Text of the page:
Luscious Jewel-Toned Bouquet
Peonies, roses, ti leaves and more combine with a glass vessel to create an eco-friendly bouquet of jewel-toned blooms, a perfect transition from late Summer to Fall. In this Flower School How-To Video Leanne uses a variety of foliages to create a natural stem mechanic - no foam, no floral netting - allowing you to easily change the water in the vase for longer-lasting flowers. Enjoy!
Welcome to the Flower School .com video library. I'm Leanne Kesler, director of the Floral Design Institute. And today, want to share with you a fabulous summer bouquet all in jewel tones.
We're so fortunate now that peonies are almost a year-round flower. So, I started with intense burgundy peonies, added blueberry roses, some scabiosa, eryngium, and some beautiful red ti leaves. I didn't want them to be quite so long. So, I've manipulated using a UGlu dash, placing it right on the tip, top side, pulling the tab off, and then just roll it around on itself, securing it to the back, to get a nice little roll. And I can repeat that for each of the leaves and work them in. The vessel, tall enough to do natural stems. No netting, no foam, just fresh water premixed with flower food.
A quick and easy way to secure your blooms and create base mechanics is to start as though you were doing a hand tie. Gather things in your hands. Some Italian ruscus, Israeli ruscus, seeded eucalyptus. Then give it a turn. Add in the tea leaf, another bit of Israeli ruscus. Give it a turn. Seeded eucalyptus, tea leaf, Israeli, turn, and repeat that. Always turning, tucking it in your hand. You can do more than one at a time. Then looking at it for balance, making sure you've got everything extending evenly. And last, a few fatsia leaves to help build a collar at the base. Turning the same direction. Doing a foliage nest like this and the hand tie technique is a great way to practice your skill to make sure you truly understand how to balance things. Then when you get it all together, don't tie it. Just cut it and set it in the vessel.
With the base, it'll easily support your bloom. I start with the larger things first. The peonies. Cleaning off damaged leaves. Giving it a cut. And then just tucking it down in. Repeat that. Angling through using a radial binding point. The roses. Then turn it and fill in the opposite side. And continue until you've used up all your flowers.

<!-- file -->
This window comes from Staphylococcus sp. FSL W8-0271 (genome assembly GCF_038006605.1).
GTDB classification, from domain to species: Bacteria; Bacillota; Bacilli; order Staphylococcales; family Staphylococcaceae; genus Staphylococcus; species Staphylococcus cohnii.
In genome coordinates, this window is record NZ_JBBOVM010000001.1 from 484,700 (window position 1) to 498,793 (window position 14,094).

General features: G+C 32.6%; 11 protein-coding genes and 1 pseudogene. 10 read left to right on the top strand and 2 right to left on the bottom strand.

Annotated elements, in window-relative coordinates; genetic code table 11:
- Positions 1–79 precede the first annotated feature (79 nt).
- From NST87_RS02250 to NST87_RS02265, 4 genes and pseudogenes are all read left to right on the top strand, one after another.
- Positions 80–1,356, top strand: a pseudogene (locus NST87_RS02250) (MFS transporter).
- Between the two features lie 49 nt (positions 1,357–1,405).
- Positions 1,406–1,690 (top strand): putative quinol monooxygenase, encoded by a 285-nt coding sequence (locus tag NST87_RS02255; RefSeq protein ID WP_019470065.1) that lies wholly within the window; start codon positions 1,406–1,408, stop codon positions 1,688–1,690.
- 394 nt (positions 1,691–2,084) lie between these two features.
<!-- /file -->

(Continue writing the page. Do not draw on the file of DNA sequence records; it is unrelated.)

As a final touch, adding some texture with the beautiful eryngium. Bringing it down. Giving it a cut. And just placing it in, again, radiating to that central binding point, keeping everything organized. Then adding a little bit of brightness with the lavender scabiosa changes the look and enhances that dark of the roses and the peonies.
The recipe for this design. We started with 10 of the red ti leaves. Then added in Italian ruscus, Israeli ruscus, and seeded eucalyptus. Three to five stems of each. It's going to depend on how full your stems are. Then there are seven peonies, seven of the roses, five stems of the eryngium, and six stems of the scabiosa. The beauty of this technique is you can pull it out, change the water in the vessel, put in fresh water, and put it right back in, and nothing will shift. Nothing will move. It stays just where you want it.
The intense days of summer call for the intense jewel-tone colors. They're wonderful transitions into the autumn season. You'll find more creative inspiration on our website, Flower School. com. If you have questions, you can reach us through there or pick up the telephone and give me a call. We're happy to chat. Now it's your turn. What are you going to create using the intense colors available to us now in this late summer season? Gather your favorite blooms. Create an arrangement. Post it on social media and hashtag Floral Design Institute. That way we all can see what you do as you do something you love.